red spot eyes the planets orbiting four moons
Humans have looked to the heavens since time began - to explore,
meditate, and in the never-ending quest for answers to why
there is life, the universe and, well, everything.
The Italian astronomer Galileo built a telescope and observed
the largest planet in the solar system as England unified
with Scotland, Guy Fawkes tried to blow up Parliament, and
Galileo also looked upon four satellites orbiting the mighty
ball of gases and named them after the lovers of Jupiter (otherwise
known as the Greek god Zeus): Io, Europa, Ganymede and Callisto.
A few centuries later and humankind finally developed the
technology to get more up-close and personal with the fifth
planet from the sun. Most notably, the great swirling red
spot was identified as huge, raging storm.
But the moons could prove to be of more interest in our search
for alien life. Europa, orbiting second-nearest to Jupiter,
is encased in a smooth sheet of ice pock-marked with giant
shifting icebergs and strange red streaks.
Scientists have shown that beneath the ice there is water,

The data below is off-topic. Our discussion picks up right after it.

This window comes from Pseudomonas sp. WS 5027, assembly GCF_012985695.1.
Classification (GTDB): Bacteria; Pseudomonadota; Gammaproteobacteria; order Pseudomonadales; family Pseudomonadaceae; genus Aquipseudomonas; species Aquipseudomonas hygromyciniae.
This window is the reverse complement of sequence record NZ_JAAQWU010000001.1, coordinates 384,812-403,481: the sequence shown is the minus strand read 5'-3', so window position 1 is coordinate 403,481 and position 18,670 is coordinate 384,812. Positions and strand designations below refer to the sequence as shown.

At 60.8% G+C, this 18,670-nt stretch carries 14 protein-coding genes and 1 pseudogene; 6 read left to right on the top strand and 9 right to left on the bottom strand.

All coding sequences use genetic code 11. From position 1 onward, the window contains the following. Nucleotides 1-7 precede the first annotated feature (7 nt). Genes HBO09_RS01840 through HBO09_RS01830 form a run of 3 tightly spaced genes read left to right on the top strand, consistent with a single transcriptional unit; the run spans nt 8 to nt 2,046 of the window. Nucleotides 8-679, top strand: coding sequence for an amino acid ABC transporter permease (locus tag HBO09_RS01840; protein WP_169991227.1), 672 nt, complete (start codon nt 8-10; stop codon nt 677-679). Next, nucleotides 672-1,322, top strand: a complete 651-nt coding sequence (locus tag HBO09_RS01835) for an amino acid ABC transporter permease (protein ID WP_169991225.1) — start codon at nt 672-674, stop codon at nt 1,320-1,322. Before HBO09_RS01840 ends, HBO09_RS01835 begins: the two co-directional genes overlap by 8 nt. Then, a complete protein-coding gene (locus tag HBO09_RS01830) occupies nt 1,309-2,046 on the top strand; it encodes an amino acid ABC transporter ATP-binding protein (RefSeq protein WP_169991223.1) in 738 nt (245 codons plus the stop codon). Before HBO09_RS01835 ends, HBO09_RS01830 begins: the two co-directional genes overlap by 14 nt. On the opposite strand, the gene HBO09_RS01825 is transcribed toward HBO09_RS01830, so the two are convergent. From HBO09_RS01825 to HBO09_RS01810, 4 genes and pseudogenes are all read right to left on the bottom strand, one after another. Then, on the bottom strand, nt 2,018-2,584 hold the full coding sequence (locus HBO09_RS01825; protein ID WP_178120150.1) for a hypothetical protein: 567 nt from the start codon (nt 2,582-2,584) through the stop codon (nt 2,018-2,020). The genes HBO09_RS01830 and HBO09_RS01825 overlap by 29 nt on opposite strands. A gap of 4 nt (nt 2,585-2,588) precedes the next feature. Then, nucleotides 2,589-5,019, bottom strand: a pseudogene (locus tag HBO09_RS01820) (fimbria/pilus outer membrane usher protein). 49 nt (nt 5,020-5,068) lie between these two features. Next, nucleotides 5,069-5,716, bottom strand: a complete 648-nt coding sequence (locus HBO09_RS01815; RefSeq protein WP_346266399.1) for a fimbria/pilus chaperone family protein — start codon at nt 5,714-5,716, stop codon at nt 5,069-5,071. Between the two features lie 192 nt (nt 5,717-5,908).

a vast ocean that could be up to 200km deep (Earth deepest
ocean trench reaches a paltry 2km). They believe that both
the ice and water could and does support life, probably primitive
bacterial cells, but life nonetheless.
The possibility that natural ecosystems have developed in
the most harsh and inhospitable corners of space is truly
amazing. Humans might comprise the most complex and organised
life but the potential of simpler life-forms should not be
dismissed - they could bring unimaginable benefits to Earth
and its population of people, animals and plants.
Gathering the evidence of life "out there", however,
will be harder than applying the universal laws of physics
and biology to our inter-planetary neighbours. At a time when
NASA's shuttle era comes to a close and manned missions to
the moon have been cut, it seems that we are no nearer to
exploring our own backyard of a universe than Galileo was
400 years' ago.